Nikita Gale's practice is often structured by long-term obsessions with specific objects, or classes of objects and the ways these objects gesture towards very specific social and political histories. She uses ubiquitous consumer technologies as frameworks to consider how individuals potentially reproduce their relationships to objects within their relationships to psychic space and political, social, and economic systems.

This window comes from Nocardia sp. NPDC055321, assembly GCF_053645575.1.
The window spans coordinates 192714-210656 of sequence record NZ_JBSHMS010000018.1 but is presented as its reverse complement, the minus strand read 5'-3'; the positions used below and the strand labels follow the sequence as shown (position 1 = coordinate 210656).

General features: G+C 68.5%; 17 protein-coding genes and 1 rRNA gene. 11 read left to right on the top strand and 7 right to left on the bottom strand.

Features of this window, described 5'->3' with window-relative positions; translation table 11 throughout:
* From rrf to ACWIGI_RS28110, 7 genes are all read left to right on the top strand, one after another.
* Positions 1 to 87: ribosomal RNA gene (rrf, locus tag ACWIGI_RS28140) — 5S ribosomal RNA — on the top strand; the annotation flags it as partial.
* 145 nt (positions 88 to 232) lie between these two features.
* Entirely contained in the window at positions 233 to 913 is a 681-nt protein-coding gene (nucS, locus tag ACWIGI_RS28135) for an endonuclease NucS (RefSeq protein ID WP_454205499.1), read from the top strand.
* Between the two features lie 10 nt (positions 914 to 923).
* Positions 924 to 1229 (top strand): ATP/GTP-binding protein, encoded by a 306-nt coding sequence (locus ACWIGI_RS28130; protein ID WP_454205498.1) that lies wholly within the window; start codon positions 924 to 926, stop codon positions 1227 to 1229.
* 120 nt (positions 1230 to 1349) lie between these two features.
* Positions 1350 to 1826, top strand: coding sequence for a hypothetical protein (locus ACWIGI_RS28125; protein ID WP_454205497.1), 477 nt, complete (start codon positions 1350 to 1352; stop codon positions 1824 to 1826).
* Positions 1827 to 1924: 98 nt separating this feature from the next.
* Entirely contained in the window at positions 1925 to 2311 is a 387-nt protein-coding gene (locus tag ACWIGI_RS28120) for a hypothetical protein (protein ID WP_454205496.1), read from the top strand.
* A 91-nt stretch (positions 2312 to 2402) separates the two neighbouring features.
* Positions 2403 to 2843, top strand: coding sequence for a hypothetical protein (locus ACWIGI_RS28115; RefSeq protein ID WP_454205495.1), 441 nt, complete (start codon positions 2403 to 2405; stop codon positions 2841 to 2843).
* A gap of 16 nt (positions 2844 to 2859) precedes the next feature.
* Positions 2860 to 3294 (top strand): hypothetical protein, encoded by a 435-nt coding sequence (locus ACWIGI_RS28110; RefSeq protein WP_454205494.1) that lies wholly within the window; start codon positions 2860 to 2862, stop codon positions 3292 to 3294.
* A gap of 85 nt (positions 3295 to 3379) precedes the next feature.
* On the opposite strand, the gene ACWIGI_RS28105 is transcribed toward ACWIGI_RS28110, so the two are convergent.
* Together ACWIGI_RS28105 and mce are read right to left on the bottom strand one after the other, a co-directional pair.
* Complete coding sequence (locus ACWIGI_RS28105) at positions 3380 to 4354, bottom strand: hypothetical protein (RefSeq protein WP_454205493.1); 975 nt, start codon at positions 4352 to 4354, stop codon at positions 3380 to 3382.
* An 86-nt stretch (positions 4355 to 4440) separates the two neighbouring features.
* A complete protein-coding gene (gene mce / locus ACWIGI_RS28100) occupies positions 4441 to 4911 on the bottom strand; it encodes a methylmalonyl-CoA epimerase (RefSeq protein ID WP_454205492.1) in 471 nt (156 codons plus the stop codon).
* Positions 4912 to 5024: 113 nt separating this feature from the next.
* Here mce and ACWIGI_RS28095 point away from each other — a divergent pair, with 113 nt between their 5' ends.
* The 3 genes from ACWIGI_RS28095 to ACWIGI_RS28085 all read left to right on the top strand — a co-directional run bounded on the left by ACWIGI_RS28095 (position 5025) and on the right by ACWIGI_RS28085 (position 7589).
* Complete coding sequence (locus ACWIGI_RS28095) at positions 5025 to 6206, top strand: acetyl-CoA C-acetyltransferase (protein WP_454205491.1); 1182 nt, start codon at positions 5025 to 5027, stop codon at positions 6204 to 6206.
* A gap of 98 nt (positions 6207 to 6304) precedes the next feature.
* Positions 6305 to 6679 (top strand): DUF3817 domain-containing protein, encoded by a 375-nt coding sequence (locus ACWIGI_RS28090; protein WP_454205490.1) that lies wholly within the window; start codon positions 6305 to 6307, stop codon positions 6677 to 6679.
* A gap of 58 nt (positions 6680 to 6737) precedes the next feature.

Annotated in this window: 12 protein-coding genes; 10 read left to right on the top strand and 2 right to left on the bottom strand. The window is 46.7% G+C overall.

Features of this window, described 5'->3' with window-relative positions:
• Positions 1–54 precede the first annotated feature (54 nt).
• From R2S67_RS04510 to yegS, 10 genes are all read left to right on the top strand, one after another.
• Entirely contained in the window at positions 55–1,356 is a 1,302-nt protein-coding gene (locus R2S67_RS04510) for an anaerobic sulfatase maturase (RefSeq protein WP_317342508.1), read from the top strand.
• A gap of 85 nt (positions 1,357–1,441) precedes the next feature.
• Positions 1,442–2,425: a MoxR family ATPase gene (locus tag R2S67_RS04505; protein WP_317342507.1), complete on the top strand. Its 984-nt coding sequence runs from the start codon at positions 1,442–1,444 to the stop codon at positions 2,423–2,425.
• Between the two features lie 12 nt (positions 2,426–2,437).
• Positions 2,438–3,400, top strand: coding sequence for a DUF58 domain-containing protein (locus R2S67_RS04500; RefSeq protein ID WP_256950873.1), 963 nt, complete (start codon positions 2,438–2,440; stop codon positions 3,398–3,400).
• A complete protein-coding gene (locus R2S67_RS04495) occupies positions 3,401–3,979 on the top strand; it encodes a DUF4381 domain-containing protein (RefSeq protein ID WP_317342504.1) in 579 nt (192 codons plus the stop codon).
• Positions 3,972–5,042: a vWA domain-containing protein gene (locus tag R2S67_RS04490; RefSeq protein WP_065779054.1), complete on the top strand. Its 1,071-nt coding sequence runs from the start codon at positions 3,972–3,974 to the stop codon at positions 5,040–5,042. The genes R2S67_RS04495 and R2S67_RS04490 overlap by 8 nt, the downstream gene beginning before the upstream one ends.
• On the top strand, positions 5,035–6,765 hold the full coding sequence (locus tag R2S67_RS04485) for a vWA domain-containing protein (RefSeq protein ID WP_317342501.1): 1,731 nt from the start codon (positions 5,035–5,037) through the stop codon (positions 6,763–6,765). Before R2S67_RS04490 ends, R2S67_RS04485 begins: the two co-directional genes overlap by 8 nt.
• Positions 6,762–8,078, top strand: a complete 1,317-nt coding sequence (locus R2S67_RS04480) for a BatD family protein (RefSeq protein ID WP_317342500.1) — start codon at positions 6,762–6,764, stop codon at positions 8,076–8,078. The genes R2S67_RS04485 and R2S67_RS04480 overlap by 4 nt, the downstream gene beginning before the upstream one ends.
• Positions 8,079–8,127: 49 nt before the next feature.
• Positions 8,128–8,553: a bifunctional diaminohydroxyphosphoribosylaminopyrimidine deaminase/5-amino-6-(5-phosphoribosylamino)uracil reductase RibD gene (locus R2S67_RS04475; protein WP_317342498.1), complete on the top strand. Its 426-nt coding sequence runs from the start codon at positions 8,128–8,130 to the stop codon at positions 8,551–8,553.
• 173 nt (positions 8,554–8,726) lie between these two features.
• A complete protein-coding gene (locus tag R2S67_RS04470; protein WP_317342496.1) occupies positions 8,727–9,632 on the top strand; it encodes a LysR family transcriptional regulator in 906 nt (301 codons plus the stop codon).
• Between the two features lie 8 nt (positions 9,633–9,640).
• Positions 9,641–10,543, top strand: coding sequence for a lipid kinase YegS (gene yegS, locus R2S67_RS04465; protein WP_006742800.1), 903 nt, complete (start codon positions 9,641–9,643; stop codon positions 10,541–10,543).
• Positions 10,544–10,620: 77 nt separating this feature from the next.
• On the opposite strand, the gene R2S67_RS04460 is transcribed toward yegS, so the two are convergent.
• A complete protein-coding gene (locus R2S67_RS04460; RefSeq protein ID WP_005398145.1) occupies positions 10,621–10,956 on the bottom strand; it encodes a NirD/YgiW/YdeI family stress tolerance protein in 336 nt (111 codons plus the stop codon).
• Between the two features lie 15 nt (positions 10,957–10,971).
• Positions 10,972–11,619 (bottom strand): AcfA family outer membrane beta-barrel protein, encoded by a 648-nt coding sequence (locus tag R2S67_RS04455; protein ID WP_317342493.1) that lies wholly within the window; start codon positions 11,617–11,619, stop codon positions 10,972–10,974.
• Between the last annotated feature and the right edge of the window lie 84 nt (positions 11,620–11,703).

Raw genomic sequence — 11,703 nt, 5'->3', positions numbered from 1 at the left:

For Gale, the term “reproduction” is as much a mechanical, technical process as it is a process rooted in sex, biology and the organic. On a more physical register, her work also points to the ways that objects can be understood as instruments that extend or amplify the body through a relationship to touch. Reproduction connects humans to a desire for extension and amplification both biologically and through industrial processes, and Gale's work is a proposal for what happens when physical and psychological relationships crash and coalesce through repetition and overlap.

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